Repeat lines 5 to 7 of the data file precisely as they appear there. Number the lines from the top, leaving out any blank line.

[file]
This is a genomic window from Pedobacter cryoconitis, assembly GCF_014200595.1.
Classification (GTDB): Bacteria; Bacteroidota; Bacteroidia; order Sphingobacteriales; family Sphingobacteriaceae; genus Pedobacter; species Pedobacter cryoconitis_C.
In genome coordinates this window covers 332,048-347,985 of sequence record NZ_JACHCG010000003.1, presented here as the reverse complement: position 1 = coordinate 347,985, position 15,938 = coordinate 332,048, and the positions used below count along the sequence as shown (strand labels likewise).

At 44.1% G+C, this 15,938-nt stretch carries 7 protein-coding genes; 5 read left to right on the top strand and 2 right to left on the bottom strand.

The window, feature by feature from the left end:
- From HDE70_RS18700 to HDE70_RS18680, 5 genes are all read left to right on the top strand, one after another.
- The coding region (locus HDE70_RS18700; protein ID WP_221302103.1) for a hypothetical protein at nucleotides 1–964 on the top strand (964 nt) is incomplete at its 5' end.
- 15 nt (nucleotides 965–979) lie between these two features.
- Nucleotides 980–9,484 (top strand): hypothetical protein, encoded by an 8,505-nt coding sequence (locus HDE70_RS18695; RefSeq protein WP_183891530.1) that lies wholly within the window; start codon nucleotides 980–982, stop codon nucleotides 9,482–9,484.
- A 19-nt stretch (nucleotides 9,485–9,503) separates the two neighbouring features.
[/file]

The window, feature by feature from the left end:
- From HDE70_RS18700 to HDE70_RS18680, 5 genes are all read left to right on the top strand, one after another.
- The coding region (locus HDE70_RS18700; protein ID WP_221302103.1) for a hypothetical protein at nucleotides 1–964 on the top strand (964 nt) is incomplete at its 5' end.